I have received quite a few questions concerning combustible decorations this season and thought I would run this special Q&A today…
Q: My administration is decorating our hospital lobby and has purchased some decorations that do not have a flame retardant rating or certificate. I have informed them that they are in violation of the Life Safety Code. They have found product that can be sprayed on the decorations to make them meet code. I am not convinced that this meets the intent of the code. They claim it meets the requirements of NFPA 701. Have you heard of this product and if applied will I be compliant with code?
A: Yes, I am familiar with this product, and I do not have any problems with the safety of its proper use. However, how are you going to prove to a surveyor that the decorations have been treated with the flame retardant? Once it is applied, it dries clear and there is no physical evidence that the product has been applied.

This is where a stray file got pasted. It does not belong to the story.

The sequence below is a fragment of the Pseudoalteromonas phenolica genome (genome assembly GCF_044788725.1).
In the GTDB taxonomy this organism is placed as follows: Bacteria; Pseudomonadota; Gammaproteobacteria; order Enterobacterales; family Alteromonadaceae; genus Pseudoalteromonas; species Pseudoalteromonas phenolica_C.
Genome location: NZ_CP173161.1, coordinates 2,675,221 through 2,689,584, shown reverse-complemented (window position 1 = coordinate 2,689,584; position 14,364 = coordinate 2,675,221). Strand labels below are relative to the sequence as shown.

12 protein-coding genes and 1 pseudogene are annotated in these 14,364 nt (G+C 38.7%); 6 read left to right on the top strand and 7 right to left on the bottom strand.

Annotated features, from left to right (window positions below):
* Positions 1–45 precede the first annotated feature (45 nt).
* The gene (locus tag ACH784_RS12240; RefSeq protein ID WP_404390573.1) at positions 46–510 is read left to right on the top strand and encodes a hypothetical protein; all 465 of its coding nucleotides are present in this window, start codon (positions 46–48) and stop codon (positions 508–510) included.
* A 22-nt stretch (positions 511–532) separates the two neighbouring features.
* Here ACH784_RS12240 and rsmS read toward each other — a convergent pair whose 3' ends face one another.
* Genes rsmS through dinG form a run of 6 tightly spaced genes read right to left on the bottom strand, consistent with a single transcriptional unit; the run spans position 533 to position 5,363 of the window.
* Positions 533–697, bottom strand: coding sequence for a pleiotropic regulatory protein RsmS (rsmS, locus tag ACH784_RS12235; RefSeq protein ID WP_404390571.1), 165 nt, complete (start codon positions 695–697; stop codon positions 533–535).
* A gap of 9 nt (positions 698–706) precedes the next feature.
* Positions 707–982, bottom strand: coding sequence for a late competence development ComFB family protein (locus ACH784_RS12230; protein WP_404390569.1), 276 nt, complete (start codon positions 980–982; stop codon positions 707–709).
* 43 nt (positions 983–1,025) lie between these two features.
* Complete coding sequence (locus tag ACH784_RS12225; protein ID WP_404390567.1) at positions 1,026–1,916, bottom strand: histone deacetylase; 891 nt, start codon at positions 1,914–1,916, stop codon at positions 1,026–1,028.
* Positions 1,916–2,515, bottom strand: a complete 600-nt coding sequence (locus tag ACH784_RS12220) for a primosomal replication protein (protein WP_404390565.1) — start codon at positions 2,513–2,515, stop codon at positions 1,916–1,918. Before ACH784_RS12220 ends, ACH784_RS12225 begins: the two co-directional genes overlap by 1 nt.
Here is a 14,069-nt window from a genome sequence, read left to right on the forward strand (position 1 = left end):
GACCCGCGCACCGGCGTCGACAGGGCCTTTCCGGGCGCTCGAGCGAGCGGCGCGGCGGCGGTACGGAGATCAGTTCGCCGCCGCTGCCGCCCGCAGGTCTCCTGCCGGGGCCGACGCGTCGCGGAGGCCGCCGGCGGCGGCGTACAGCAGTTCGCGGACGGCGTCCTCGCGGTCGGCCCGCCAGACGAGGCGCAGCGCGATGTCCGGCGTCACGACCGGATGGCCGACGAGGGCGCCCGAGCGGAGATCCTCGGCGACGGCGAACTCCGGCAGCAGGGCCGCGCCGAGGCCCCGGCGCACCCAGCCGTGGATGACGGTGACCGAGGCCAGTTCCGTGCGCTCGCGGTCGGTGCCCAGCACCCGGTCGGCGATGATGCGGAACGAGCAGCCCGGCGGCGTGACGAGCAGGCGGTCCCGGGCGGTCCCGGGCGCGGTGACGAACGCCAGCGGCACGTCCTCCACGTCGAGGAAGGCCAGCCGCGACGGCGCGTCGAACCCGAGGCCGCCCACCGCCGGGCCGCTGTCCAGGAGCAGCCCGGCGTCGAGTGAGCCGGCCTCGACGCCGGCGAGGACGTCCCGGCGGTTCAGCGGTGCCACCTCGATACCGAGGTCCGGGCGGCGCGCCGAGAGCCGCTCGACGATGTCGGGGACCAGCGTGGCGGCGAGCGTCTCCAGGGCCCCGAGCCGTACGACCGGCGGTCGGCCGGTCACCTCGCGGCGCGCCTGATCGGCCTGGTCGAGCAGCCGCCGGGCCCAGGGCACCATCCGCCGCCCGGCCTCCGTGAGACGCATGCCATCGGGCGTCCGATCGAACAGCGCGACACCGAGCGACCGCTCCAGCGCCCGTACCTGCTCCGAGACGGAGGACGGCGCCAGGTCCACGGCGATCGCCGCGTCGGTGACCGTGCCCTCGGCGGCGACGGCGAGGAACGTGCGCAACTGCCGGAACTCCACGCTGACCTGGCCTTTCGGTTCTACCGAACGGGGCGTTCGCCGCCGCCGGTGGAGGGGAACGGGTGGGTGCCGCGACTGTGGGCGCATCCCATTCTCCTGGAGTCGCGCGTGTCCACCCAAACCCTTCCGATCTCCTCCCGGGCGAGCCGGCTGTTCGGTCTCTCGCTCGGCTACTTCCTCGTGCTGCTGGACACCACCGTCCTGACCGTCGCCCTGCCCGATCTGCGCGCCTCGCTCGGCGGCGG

The typical surveyor wants proof that the flame retardant has been applied. Work orders identifying the decoration in detail, along with its location and the date of application, may be acceptable. A photograph of the product being applied is even more effective, but you would have to photograph every piece of decoration that it is applied to. Documenting (writing) on the decoration the date of the last application and the work order number may also be effective. The problem is it becomes a nightmare trying to document every decoration. And what about the decorations that may have been missed? How can you tell if it was treated or not?
Can you meet the intent of the Life Safety Code with this flame retardant spray-on solution? Yes… but it is not easy to document.